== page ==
Schoeck’s Envy

What better way to celebrate than to ponder ? ‘s Envy: A Theory of Social Behavior (1969, German original 1966) makes the case that envy and envy avoidance are important determinants of human social behavior and that envy is greater when similarity is greater.

The envy Schoeck writes of is destructive. If I am jealous, I want to take what the other has. If I am envious, I want to destroy what the other has — the envied should be brought down to the envier’s level, at least. This desire for destruction is not bizarre if you adopt the mindset of a magic-filled and world, apparently the norm for most of history and pre-history, and perhaps for most people in the world, still.

In such a world a good harvest or successful hunt may only be obtained through black magic which ensures others will not succeed. Apparently the and analogues intended to ward off the effects of envy are ubiquituous in pre-inudstrial human cultures, as are condemnation of envy and envy avoidance strategies.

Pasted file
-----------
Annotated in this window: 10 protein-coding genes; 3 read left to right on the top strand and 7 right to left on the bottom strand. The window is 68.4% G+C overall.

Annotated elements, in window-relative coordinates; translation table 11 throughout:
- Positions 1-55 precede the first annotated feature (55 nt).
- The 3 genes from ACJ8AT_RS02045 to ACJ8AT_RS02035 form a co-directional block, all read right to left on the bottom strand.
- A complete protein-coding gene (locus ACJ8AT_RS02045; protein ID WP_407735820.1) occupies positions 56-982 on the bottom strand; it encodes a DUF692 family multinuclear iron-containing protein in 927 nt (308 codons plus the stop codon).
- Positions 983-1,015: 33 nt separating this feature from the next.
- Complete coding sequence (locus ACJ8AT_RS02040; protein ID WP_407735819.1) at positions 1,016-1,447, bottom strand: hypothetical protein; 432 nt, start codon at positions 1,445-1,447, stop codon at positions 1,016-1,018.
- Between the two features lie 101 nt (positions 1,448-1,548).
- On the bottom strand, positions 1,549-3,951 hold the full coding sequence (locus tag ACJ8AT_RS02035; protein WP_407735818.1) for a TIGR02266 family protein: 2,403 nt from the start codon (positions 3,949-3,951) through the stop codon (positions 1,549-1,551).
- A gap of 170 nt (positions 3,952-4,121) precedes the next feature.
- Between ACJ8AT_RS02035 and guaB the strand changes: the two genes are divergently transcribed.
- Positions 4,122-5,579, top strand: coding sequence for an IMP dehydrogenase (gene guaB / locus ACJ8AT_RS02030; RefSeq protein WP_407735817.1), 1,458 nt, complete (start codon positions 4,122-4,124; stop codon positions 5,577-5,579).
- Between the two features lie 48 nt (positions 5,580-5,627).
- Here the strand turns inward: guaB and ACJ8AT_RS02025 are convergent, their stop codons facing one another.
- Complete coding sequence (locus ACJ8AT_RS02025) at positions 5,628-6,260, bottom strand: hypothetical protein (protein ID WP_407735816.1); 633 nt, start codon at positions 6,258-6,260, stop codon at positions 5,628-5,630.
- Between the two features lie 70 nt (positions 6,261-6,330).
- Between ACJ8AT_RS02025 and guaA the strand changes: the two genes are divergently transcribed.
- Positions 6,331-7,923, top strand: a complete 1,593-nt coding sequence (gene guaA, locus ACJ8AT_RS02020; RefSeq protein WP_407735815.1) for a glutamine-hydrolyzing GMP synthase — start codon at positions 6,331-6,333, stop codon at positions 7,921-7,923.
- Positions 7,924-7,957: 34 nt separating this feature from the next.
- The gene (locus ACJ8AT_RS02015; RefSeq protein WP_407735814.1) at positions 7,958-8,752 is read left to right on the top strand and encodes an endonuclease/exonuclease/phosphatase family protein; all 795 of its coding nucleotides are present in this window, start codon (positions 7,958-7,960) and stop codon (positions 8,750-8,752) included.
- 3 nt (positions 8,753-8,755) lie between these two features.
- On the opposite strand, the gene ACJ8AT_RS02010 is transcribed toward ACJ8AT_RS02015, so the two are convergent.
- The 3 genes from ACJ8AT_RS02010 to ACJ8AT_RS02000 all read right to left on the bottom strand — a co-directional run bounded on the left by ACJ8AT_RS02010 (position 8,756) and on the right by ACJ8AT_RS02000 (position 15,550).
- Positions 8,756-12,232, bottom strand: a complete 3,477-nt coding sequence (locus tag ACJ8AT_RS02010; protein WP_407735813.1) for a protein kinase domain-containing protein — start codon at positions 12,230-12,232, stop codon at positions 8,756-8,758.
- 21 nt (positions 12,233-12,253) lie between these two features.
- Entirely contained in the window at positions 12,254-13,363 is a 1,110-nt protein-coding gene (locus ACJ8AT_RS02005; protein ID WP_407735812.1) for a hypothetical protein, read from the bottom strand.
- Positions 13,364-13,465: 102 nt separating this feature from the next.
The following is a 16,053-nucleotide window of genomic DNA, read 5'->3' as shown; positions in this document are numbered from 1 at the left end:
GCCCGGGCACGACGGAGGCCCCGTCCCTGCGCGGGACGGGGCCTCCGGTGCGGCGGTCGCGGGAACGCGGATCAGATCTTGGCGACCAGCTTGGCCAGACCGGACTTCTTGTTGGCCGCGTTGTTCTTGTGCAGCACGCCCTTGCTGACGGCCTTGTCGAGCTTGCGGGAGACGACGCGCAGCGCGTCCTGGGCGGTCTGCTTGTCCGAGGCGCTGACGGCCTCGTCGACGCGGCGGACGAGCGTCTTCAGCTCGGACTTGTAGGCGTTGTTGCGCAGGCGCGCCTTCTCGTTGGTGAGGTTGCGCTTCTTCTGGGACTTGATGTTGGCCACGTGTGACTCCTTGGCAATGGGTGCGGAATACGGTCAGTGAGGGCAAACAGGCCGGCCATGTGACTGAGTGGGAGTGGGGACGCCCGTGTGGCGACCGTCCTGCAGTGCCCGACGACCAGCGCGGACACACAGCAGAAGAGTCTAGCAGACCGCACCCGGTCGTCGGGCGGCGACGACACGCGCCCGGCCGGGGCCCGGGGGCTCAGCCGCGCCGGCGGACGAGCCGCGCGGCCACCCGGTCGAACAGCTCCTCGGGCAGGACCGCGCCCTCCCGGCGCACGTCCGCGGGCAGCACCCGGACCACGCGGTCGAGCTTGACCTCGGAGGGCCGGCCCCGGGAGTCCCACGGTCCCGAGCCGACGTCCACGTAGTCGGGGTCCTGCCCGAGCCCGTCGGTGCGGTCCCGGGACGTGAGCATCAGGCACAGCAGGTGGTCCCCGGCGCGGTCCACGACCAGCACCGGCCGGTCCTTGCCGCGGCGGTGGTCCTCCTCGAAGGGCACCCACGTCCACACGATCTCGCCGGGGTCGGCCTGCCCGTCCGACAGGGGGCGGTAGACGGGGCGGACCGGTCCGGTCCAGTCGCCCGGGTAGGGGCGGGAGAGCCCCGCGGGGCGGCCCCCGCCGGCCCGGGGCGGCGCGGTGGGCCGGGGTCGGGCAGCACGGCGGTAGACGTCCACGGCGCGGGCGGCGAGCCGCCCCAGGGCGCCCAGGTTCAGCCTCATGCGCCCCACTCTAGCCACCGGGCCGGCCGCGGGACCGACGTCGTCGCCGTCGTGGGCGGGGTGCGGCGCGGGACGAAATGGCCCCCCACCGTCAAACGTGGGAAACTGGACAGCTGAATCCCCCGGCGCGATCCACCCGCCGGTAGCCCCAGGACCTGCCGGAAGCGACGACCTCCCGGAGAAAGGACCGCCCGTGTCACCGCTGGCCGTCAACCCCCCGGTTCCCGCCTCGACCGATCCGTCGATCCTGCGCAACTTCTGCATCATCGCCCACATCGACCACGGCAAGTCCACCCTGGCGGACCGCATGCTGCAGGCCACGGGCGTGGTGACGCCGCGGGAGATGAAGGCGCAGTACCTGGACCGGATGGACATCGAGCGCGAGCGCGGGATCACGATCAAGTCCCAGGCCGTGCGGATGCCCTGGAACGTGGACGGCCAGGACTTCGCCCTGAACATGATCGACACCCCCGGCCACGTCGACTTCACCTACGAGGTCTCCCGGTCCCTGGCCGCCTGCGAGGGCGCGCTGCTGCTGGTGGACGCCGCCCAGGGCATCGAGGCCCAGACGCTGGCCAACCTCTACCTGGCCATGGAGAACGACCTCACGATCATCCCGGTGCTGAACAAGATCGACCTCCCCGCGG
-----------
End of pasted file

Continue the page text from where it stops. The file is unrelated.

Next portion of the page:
If we accept that envy is important and detrimental, what to do about it? Schoeck argues that removing the apparent causes of envy by making everyone (more) equal will not help. A high school teacher is more likely than a manual laborer to envy a university professor, as the teacher can see himself in the professor’s shoes. Envy, or at least envy avoidance in the form of leadership position avoidance, was apparently rampant in , the largest and most sustained effort to build societies based on everyone-is-absolutely-equal principles, according to Schoeck (forty years later, the current Wikipedia article says “While the kibbutzim lasted for several generations as utopian communities, most of today’s kibbutzim are scarcely different from the capitalist enterprises and regular towns to which the kibbutzim were originally supposed to be alternatives.”) Perhaps the furthest claim made against absolute material equality by Schoeck is this (p. 342):

[Complete levelling] overlooks the important function of material inequalities. The envious man is able to endure his neighbour’s superiority as regards looks, youthfulness, children, married happiness, only by envying the other’s income, house, car and travels. Material factors form a socially necessary barrier against envy, protecting the person from physical attack.